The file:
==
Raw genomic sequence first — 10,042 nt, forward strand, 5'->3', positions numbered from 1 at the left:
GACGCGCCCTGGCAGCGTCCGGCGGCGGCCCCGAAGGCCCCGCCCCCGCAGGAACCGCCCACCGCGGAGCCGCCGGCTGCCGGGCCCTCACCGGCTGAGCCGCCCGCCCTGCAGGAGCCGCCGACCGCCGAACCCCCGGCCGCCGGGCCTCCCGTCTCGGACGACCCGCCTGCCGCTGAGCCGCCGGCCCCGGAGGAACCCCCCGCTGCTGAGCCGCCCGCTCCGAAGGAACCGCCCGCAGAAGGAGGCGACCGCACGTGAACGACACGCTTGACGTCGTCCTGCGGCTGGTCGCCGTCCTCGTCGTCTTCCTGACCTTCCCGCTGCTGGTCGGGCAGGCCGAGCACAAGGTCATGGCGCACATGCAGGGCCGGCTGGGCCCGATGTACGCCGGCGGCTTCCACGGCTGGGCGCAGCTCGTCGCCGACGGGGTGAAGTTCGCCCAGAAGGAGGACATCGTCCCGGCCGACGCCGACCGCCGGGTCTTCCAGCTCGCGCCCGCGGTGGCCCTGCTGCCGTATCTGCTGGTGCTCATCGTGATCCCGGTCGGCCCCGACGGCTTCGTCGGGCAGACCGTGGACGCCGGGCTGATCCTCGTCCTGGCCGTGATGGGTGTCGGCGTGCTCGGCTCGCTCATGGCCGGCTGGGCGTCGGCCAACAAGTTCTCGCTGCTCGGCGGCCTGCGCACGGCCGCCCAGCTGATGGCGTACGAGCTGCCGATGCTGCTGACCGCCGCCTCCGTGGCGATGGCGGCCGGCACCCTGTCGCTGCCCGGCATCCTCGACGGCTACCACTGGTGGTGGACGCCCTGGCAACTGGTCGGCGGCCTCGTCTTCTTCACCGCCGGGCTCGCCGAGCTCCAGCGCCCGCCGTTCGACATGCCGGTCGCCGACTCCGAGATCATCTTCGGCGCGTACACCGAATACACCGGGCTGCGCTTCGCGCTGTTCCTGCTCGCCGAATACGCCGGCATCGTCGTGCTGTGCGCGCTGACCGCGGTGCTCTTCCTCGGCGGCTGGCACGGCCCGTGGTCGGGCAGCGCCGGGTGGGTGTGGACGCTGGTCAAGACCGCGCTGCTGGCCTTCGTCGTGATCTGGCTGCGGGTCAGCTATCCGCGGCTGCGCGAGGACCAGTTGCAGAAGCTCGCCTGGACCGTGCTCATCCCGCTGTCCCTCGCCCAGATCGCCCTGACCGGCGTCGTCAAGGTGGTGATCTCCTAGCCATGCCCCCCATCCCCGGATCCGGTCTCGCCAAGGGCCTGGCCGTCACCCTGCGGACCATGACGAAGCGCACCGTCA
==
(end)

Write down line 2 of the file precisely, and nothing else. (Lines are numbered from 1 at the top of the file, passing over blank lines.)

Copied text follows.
GACGCGCCCTGGCAGCGTCCGGCGGCGGCCCCGAAGGCCCCGCCCCCGCAGGAACCGCCCACCGCGGAGCCGCCGGCTGCCGGGCCCTCACCGGCTGAGCCGCCCGCCCTGCAGGAGCCGCCGACCGCCGAACCCCCGGCCGCCGGGCCTCCCGTCTCGGACGACCCGCCTGCCGCTGAGCCGCCGGCCCCGGAGGAACCCCCCGCTGCTGAGCCGCCCGCTCCGAAGGAACCGCCCGCAGAAGGAGGCGACCGCACGTGAACGACACGCTTGACGTCGTCCTGCGGCTGGTCGCCGTCCTCGTCGTCTTCCTGACCTTCCCGCTGCTGGTCGGGCAGGCCGAGCACAAGGTCATGGCGCACATGCAGGGCCGGCTGGGCCCGATGTACGCCGGCGGCTTCCACGGCTGGGCGCAGCTCGTCGCCGACGGGGTGAAGTTCGCCCAGAAGGAGGACATCGTCCCGGCCGACGCCGACCGCCGGGTCTTCCAGCTCGCGCCCGCGGTGGCCCTGCTGCCGTATCTGCTGGTGCTCATCGTGATCCCGGTCGGCCCCGACGGCTTCGTCGGGCAGACCGTGGACGCCGGGCTGATCCTCGTCCTGGCCGTGATGGGTGTCGGCGTGCTCGGCTCGCTCATGGCCGGCTGGGCGTCGGCCAACAAGTTCTCGCTGCTCGGCGGCCTGCGCACGGCCGCCCAGCTGATGGCGTACGAGCTGCCGATGCTGCTGACCGCCGCCTCCGTGGCGATGGCGGCCGGCACCCTGTCGCTGCCCGGCATCCTCGACGGCTACCACTGGTGGTGGACGCCCTGGCAACTGGTCGGCGGCCTCGTCTTCTTCACCGCCGGGCTCGCCGAGCTCCAGCGCCCGCCGTTCGACATGCCGGTCGCCGACTCCGAGATCATCTTCGGCGCGTACACCGAATACACCGGGCTGCGCTTCGCGCTGTTCCTGCTCGCCGAATACGCCGGCATCGTCGTGCTGTGCGCGCTGACCGCGGTGCTCTTCCTCGGCGGCTGGCACGGCCCGTGGTCGGGCAGCGCCGGGTGGGTGTGGACGCTGGTCAAGACCGCGCTGCTGGCCTTCGTCGTGATCTGGCTGCGGGTCAGCTATCCGCGGCTGCGCGAGGACCAGTTGCAGAAGCTCGCCTGGACCGTGCTCATCCCGCTGTCCCTCGCCCAGATCGCCCTGACCGGCGTCGTCAAGGTGGTGATCTCCTAGCCATGCCCCCCATCCCCGGATCCGGTCTCGCCAAGGGCCTGGCCGTCACCCTGCGGACCATGACGAAGCGCACCGTCA